Young Gunggandji man’s admission ceremony attracts big community turnout

Joel Murgha with his family and Yarrabah community on his admission day at the Cairns Supreme Court.

23-year-old Gunggandji man Joel Murgha was admitted as a lawyer at the Cairns Supreme Court on Friday 15 October, watched on by a large number of family and community members from his small Aboriginal hometown of Yarrabah.

Joel moved to Brisbane in 2016 to start his law degree and to complete practical legal training at the Queensland University of Technology, where he graduated in 2020.

Joel has since moved back up north, to Cairns, to begin his role with Bottoms English Lawyers, and was admitted last Friday alongside one of his colleagues.

“It was unreal,” he said. “It was good to have my family, extended family and a lot of community members from Yarrabah there to support me and be able to celebrate it together as a family achievement and as a community achievement.

“It was nice to have all of my family there, especially my grandmother, as she wasn’t able to make my graduation because it was in Brisbane – so to get admitted in Cairns and to have her attend meant a lot to me.

“But it doesn’t just mean a lot to me – it means a lot to my family and to the (Yarrabah) community as well.”


Yarrabah, in far north Queensland, is about a 50-kilometre drive from Cairns and home to circa 3000 people.

Joel chose barrister Melia Benn to move his admission. Melia is one of only two female Indigenous barristers in Queensland and, like Joel, is a descendant of the Gunggandji people, whose traditional homelands include where the town Yarrabah is situated.

“It was a very special day for me,” Melia said. “Days like this are important, for the old people to see how their guidance was integral to Mr Murgha’s success so far, and for the young people, to see what they are capable of achieving.

“There was a huge community turnout, including Mr Murgha’s primary school teachers and all of his elders. There were also young family members, including a first-year law student. 

“It was an honour to be involved in the ceremony – I’ll cherish that day for many years to come.”

Before Justice James Henry officially admitted Joel to the legal profession, Joel’s grandmother presented him with a traditional ceremonial headpiece.


“For Justice Henry to allow my grandmother to put the headdress on me during the admission ceremony, that was a special moment for me as well – to have that cultural experience happen alongside the Western experience,” Joel said.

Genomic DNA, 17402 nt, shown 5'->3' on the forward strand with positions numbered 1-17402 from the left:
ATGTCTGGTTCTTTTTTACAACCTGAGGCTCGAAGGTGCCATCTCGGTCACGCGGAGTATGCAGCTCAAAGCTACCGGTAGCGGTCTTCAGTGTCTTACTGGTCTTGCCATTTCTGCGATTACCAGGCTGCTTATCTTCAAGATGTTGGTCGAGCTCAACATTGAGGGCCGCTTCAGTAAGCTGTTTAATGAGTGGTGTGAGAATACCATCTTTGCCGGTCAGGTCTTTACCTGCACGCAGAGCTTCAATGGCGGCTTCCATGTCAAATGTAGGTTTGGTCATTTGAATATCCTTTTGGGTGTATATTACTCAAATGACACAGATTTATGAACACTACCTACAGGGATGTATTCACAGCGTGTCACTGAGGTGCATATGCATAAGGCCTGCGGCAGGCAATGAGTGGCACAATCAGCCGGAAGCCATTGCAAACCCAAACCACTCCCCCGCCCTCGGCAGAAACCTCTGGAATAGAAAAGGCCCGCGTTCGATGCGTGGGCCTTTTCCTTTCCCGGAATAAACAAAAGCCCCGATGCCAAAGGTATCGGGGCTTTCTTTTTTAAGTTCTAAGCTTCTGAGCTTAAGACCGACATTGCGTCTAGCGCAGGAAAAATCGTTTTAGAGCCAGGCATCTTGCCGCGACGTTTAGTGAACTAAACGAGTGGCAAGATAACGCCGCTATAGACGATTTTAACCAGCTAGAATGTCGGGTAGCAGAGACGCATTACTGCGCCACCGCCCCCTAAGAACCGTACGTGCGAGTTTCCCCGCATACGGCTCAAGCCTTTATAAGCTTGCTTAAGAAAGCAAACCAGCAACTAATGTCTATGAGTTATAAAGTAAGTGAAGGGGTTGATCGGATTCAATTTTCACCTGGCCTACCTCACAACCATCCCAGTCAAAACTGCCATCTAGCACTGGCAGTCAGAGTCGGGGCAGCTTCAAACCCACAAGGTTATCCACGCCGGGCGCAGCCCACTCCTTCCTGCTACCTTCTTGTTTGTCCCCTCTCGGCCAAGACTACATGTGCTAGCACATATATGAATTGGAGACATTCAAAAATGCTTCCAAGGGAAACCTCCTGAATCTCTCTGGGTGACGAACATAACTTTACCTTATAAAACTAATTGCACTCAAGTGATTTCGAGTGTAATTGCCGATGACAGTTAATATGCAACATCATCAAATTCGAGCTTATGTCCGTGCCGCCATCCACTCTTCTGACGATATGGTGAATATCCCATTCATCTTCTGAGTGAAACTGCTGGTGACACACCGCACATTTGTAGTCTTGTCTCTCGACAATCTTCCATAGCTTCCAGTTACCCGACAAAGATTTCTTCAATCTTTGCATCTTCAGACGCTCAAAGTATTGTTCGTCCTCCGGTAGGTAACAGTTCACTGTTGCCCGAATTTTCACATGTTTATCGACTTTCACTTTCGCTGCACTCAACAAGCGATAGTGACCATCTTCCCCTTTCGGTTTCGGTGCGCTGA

Joel with mother Elverina and brothers Benjamin, Levi and Thaddeaus.

Joel said it also meant a lot to him to have his three brothers there on the day. Joel took care of his younger brother Levi, who was about 12 at the time, for a few years while in Brisbane. Levi had watched on as Joel completed his law degree.

“He experienced what it was like for me studying and having to be at uni while I was looking after him and getting him sorted for school,” Joel said. “It was good for him to see where it has all led to, and what all that study was meant for.”

Joel was drawn to the challenge of pursuing a legal career and the commitment, dedication and perseverance he knew would be required to practise law. He also explains that for many Aboriginal communities, there is a focus on sporting career opportunities, particularly through rugby league, and another driver of him studying law was to prove that there are other options out there.

“Law’s not something that’s really considered for a lot of Aboriginal and Torres Strait Islander people,” he said. “I can’t speak for everyone, but for the people I grew up with, it’s not something we really thought about or considered as an option.


“I wanted to do something that was going to be a challenge – to challenge myself and show that we can do those things if we want to – whether it be becoming a lawyer or a doctor, whatever profession you choose to be in, that it’s achievable still.”

Joel with his sons and partner Sonjah following the ceremony.

For now, Joel is focusing on gaining experience, figuring out which area of law he enjoys most and seeing what opportunities come up. He has two young boys with partner Sonjah and says a lot will depend on what is best suited for his family. Joel does, however, see himself practising as a barrister in the future!

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  1. I can remember as a young practitioner running Aboriginal legal aid in Townsville in 1979 thinking how unlikely it seemed my position would ever be replaced by an indigenous Lawyer – in those post bjelke petersen days it was almost unimaginable. So how pleased I am to see young indigenous lawyers joining the profession like young Joel – and joining my old firm – which I left some two years ago -makes it even better .The other important point Joel makes is that law is starting to be seen as an achievable career choice for young indigenous people This is wonderful for indigenous young people and for our community generally. So congratulations Joel on your admission.

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